Posts tagged “Rahm Emanual

Milwaukee’s 2013 Per Capita Murder Rate Higher than Chicago’s

In an August 12 post, I lamented that the resurgence of shootings and homicides in Milwaukee this summer is due, in part, the city’s policing strategy.  And, quite frankly, since that post over two weeks ago, things have actually gotten worse—more shootings, a couple more homicides, and an officer getting accosted and sent to the hospital by an emboldened thug element.

A review of the Milwaukee Journal Sentinel’s Web site this morning reports the following: a 43-year-old member of the Milwaukee Police Department’s (MPD) Tactical Enforcement Unit is attacked by two men, ages 18 and 24, who sent the officer to the hospital after a foot pursuit.  At 6:30 PM, three juvenile boys were shot near S. 26 Street  and W. Lapham Ave. after a basketball game gone awry. Another article reports than homicides in Milwaukee are up 19 percent in 2013 during the same period from a year ago.

You know things in Milwaukee are going from bad to worse when the beer city’s per capita homicide rate surpasses Chicago’s, where a bloody summer has stained the office of its new mayor, Rahm Emanuel.

Here are the numbers:

City                                 Population                           2013 Homicides               Per Capita Homicides

Chicago   2,707,000            270 One in 10,828 residents murdered.
Milwaukee     597,867              67 One in 8,923 residents murdered.

Sources:

http://data.jsonline.com/News/HomicideTracker/

http://homicides.redeyechicago.com/

The officers on the street, as well as the brazen criminal element, are taking notice that the MPD’s crime fighting strategy is similar to President Obama’s redline remarks about Syria: like Obama, Chief Flynn’s bark is much worse than his bite.

“A Tac squad cop gets the s**t kicked out of him on 28 and Auer,” after two suspects who ran from the officer, turned and attacked, notes an officer deprecating the lack of adequate on scene back-up.   “Flynn and his policies are going to get a cop killed.”

Holding another roll call on the street won’t solve the problem of inadequate, on-scene officer back-up and drug dealers feeling empowered by the lack of a long term, area specific policing strategy.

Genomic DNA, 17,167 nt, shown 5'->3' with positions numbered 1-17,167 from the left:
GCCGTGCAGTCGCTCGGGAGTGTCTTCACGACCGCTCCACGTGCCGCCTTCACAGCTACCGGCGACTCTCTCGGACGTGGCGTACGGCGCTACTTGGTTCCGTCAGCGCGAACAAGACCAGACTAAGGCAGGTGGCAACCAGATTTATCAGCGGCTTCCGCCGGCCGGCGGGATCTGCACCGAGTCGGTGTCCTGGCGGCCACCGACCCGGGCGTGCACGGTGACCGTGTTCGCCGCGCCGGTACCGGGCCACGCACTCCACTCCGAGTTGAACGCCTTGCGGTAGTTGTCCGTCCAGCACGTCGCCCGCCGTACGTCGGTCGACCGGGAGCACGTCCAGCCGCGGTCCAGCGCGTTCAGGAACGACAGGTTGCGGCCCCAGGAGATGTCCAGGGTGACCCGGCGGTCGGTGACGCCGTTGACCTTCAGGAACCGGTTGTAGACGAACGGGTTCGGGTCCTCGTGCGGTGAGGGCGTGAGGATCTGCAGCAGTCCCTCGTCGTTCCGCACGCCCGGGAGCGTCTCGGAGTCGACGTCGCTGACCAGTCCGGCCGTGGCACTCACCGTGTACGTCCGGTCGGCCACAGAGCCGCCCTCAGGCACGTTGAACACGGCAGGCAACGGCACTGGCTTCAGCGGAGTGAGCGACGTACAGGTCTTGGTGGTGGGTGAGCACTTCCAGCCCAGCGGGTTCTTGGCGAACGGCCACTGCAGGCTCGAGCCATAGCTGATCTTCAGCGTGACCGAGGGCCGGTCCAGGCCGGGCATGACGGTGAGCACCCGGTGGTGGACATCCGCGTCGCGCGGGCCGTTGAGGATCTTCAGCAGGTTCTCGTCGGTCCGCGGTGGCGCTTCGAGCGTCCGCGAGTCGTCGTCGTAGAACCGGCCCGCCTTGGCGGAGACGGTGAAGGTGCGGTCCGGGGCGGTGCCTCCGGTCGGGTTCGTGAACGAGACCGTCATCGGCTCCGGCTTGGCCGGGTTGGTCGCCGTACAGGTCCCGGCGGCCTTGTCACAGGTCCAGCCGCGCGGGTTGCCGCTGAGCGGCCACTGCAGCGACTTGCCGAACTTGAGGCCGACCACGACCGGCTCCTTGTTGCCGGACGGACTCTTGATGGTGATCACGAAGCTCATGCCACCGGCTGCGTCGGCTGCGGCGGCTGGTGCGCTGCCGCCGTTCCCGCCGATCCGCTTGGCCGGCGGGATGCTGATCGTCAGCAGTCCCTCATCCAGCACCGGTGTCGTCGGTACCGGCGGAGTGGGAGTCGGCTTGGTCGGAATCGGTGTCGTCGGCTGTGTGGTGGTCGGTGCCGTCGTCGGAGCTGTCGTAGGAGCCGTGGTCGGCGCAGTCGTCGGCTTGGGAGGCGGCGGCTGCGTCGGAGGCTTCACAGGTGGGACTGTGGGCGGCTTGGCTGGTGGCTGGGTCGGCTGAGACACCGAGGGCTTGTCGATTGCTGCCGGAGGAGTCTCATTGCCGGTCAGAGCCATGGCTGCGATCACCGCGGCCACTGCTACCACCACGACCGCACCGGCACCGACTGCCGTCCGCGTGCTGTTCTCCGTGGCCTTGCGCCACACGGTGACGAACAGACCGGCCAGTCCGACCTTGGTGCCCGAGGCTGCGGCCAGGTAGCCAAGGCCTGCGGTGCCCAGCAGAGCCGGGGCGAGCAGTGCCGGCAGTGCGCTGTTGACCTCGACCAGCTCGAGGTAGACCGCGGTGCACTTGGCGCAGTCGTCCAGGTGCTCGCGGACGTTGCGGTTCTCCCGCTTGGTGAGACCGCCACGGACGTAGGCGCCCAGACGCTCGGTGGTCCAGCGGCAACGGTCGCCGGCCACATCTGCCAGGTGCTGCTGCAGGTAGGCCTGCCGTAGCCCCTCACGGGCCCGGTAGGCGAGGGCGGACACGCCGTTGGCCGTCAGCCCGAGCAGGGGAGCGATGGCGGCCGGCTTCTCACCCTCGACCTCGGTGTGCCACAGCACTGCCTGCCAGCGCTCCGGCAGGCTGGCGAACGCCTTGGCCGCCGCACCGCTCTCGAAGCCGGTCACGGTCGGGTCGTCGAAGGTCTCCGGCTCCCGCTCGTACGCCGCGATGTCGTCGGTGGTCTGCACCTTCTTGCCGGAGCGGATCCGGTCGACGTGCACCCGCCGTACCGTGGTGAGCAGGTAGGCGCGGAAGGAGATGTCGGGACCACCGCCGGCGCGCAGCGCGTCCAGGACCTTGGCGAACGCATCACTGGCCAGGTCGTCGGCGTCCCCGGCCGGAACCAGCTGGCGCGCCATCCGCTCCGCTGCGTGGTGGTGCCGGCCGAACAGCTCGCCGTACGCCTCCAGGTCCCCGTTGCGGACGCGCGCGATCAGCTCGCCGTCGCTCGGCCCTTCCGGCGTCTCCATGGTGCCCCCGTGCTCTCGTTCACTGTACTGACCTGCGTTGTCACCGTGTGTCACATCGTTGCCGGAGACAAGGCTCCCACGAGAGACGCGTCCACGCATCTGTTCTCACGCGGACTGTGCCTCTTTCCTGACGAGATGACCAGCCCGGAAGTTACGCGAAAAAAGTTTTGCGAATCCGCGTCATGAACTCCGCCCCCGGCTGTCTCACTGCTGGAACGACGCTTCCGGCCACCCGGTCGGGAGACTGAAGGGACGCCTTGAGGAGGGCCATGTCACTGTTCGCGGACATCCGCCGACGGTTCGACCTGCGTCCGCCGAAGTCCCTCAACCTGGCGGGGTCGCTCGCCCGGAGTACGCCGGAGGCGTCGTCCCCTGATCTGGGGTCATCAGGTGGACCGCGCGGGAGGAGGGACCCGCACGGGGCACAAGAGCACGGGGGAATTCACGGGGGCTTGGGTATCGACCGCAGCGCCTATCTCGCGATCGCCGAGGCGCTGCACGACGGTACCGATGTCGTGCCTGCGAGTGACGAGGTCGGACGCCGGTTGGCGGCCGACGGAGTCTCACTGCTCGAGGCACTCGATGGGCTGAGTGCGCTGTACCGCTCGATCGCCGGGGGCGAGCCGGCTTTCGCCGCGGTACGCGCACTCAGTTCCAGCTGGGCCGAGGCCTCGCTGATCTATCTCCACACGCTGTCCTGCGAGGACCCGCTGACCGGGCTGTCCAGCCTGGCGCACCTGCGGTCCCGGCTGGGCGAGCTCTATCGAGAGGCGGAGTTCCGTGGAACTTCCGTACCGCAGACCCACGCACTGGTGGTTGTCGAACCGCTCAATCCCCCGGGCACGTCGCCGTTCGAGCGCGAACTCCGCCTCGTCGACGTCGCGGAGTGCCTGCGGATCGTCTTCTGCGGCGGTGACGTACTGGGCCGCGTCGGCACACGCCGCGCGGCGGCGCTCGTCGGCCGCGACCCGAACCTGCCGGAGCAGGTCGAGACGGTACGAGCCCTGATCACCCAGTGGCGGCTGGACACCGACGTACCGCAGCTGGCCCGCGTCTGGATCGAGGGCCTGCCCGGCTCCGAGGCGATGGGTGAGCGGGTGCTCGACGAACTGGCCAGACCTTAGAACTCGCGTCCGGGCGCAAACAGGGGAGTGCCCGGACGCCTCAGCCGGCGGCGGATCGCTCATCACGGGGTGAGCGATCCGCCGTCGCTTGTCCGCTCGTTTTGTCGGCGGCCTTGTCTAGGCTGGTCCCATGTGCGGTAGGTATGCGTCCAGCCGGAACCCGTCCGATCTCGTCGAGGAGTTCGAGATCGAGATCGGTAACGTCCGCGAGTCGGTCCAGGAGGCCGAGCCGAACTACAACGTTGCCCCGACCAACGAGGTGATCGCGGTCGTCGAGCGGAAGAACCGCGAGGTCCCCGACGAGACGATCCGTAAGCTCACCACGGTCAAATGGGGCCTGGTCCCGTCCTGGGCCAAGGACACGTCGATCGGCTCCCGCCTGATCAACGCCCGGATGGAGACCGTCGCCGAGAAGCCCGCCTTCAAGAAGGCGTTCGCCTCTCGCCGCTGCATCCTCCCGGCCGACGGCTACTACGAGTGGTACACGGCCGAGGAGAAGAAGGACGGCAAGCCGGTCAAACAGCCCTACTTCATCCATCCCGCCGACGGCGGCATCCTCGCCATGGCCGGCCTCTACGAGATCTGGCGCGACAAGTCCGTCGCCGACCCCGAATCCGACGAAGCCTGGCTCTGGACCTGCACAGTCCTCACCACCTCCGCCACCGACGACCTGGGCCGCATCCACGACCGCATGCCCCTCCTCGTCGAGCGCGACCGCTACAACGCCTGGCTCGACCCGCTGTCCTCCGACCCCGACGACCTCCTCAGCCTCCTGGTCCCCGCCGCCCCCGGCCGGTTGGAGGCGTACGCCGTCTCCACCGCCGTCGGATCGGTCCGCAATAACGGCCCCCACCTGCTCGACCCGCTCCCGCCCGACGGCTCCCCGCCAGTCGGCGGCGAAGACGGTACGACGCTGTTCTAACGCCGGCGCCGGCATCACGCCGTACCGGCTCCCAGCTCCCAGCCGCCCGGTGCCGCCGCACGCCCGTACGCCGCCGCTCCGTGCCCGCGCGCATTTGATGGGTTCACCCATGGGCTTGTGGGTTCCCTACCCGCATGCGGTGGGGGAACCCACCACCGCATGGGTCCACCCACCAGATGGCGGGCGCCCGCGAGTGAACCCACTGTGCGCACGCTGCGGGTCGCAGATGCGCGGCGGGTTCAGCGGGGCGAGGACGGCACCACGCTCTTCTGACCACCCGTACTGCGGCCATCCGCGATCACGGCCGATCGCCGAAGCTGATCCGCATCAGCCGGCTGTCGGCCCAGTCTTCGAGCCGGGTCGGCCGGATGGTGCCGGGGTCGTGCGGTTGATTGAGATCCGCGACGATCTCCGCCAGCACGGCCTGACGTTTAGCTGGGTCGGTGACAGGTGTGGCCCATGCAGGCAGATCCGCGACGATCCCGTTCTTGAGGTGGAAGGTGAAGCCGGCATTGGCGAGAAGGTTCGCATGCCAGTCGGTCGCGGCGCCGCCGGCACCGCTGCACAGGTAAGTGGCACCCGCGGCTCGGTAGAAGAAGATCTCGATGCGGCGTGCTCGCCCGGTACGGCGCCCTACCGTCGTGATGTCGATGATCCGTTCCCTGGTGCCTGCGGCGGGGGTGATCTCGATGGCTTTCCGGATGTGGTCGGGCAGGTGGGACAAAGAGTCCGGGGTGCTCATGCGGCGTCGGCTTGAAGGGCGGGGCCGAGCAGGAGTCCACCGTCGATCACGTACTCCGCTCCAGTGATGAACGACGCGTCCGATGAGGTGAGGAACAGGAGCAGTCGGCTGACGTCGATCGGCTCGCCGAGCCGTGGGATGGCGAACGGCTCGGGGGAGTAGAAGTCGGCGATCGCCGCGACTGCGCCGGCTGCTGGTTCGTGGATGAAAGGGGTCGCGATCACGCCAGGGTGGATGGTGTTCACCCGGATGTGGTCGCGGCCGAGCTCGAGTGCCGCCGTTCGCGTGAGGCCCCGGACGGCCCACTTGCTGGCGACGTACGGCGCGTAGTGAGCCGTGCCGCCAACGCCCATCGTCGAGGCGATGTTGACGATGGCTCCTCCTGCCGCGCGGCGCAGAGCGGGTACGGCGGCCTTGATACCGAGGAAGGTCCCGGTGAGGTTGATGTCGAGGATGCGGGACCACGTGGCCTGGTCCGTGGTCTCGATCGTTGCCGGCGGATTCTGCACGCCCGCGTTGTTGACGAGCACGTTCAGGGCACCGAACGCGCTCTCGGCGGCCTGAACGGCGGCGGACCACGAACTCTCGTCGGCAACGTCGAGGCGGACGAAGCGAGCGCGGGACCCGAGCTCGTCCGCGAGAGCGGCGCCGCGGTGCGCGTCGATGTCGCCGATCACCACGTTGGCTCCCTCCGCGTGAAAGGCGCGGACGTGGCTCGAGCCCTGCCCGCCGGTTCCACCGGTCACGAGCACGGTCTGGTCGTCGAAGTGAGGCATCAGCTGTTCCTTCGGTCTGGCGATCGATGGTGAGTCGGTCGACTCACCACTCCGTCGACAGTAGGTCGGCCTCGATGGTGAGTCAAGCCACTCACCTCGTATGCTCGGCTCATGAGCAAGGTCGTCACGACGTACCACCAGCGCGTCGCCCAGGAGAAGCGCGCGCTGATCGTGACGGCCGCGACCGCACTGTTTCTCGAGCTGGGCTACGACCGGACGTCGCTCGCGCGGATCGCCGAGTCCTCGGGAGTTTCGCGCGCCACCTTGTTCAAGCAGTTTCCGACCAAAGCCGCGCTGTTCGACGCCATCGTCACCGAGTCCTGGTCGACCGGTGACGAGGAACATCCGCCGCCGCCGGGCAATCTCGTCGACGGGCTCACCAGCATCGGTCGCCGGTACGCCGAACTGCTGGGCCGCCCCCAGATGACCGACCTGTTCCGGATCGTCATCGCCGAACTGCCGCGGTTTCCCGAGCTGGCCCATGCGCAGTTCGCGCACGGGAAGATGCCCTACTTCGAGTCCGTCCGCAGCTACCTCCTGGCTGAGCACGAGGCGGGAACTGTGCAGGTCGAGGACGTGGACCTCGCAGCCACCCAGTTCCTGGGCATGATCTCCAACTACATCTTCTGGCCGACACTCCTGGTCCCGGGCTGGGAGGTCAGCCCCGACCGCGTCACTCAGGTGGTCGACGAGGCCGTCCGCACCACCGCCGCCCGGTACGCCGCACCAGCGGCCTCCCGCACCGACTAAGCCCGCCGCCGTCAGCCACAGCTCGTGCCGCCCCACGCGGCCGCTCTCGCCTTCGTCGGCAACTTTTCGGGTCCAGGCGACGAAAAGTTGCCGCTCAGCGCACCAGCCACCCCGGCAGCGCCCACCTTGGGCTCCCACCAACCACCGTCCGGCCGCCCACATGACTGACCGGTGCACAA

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Steve Spingola is an author and retired Milwaukee Police Department homicide detective. His latest print edition only book, Best of the Spingola Files, Volumes I & II, is now available at Amazon.com.

http://www.amazon.com/Best-Spingola-Files-Volume-Steven/dp/0979683998/ref=sr_1_1?ie=UTF8&qid=1364048098&sr=8-1&keywords=best+of+the+spingola+files

If your organization is on the lookout for an outstanding guest speaker, please consider the Spingola Files’ Psychology of Homicide presentation.

For more information, visit www.badgerwordsmith.com and click the “seminars & presentations” icon.

© Steven Spingola, Wales, WI, 2013


Cities Looking to Milwaukee for Answers Need to Check the Right Places

As far as criminology is concerned, we live in interesting times.  While cities like New York and Milwaukee are experiencing significant decreases in crime, political leaders in Detroit, Chicago and New Orleans are searching for answers.

In Chicago, the 2011 homicide clearance rate was just 30 percent.[1] In some police districts on the Windy City’s south and west sides, the crime rate has skyrocketed to the point where Mayor Rahm Emanuel has asked for and is receiving assistance from federal law enforcement agencies.[2]

While the population of New Orleans is about half that of Milwaukee’s its homicide rate is more than double that of the brew city’s.[3] Yet New Orleans Mayor Mitch Landrieu—a member of a family long associated with the Louisiana’s Democrat Party machine—is making a mistake by looking to Milwaukee’s Homicide Review Commission for answers. In about an hour, a solid Milwaukee street cop could reach the same conclusions as this commission and save taxpayers $500,000. Instead, Mayor Landrieu should take an in-depth look at the Milwaukee Police Department’s—past and present—policing strategies.